Teaching theories of the 1960s and 1970s have been attacked as "plain crackers" by the chief inspector of schools in England, David Bell.
David Bell attacked "incoherent" teaching philosophies
The Ofsted chief said that in the past he had seen "too much of the totally soft-centred belief that children would learn if you left them to it".
Speaking in Chester-le-Street, Mr Bell said pupils needed a well-rounded curriculum, including basic skills.
And he rejected the "incoherent" approach of over-liberal teaching.
In a lecture at the Hermitage School, Mr Bell defended the importance of a "broad and rich" national curriculum, spelling out what pupils should be expected to learn.
In the past, he said that too many pupils had been short-changed by "eccentric" educational philosophies.
"I saw too much that went wrong in the 1960s and 1970s," said Mr Bell.
"I saw too many incoherent or non-existent curriculums, too many eccentric and unevaluated teaching methods, and too much of the totally soft centred belief that children would learn if you left them to it.
"In particular, the notion that children learn to read by osmosis - and I suppose I exaggerate to make the point - was plain crackers."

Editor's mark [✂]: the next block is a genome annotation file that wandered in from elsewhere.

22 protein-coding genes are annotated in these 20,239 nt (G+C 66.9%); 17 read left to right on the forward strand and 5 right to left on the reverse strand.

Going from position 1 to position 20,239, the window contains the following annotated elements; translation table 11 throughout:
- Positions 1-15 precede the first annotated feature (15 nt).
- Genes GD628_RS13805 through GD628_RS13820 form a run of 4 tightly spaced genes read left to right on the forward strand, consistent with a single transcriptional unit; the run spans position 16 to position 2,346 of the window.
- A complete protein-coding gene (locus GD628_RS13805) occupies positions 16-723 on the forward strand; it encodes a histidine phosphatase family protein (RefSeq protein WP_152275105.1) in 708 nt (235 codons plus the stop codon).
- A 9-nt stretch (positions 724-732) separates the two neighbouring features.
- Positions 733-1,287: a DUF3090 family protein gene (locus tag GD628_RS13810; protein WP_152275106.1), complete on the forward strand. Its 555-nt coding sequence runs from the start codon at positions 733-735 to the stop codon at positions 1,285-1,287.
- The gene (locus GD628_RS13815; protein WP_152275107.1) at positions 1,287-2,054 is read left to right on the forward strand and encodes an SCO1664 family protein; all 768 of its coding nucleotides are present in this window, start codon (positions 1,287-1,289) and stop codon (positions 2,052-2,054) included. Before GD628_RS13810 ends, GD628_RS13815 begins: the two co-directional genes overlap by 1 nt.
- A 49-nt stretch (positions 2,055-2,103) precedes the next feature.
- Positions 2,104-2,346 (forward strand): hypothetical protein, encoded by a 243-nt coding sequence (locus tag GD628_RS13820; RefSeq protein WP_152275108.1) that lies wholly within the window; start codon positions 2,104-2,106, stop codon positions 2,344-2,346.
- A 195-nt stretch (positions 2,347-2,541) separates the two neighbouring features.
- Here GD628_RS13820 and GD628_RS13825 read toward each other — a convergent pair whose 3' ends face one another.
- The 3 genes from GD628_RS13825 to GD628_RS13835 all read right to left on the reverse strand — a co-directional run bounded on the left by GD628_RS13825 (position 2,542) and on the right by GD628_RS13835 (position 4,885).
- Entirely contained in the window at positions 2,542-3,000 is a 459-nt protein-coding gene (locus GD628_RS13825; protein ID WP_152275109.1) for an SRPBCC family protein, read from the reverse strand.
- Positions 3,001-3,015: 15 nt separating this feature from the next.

In contrast, Mr Bell said that the last decade had seen "significant improvements" in the standard of teaching and pupil achievement.
Mr Bell also highlighted the difficulties of introducing citizenship lessons in schools.
Inspectors have criticised the quality of secondary schools' efforts to introduce citizenship lessons - which Mr Bell described as "stuttering and varied".
But he pointed to the importance of the subject which could help to improve "social cohesion" and to address ethnic tensions.
"I reflected with horror on the disturbances in the spring and early summer of 2001 in northern towns and cities such as Oldham, Bradford and Burnley, and have no doubt that education has an urgent and important part to play in promoting social cohesion."
And he pointed to the controversies in France over the wearing of Islamic head scarves.
"My counterparts in France are reporting increased social segregation in schools. It is increasingly difficult for teachers to meet the challenge of the constitution: that French state schools should be strictly secular and religiously, philosophically and politically neutral."
The Shadow Education Secretary, Tim Collins, said: "David Bell is 100% right. There is no clearer evidence of the great betrayal of several generations of British children.
"Countries that have embraced school choice have far less of a gap between the best and worst performing schools and we need to emulate them.
"He is also right to say that methods of teaching children to read, write and do their sums must be based on clear scientific evidence of what works rather than outdated trendy left-wing 1960s theories."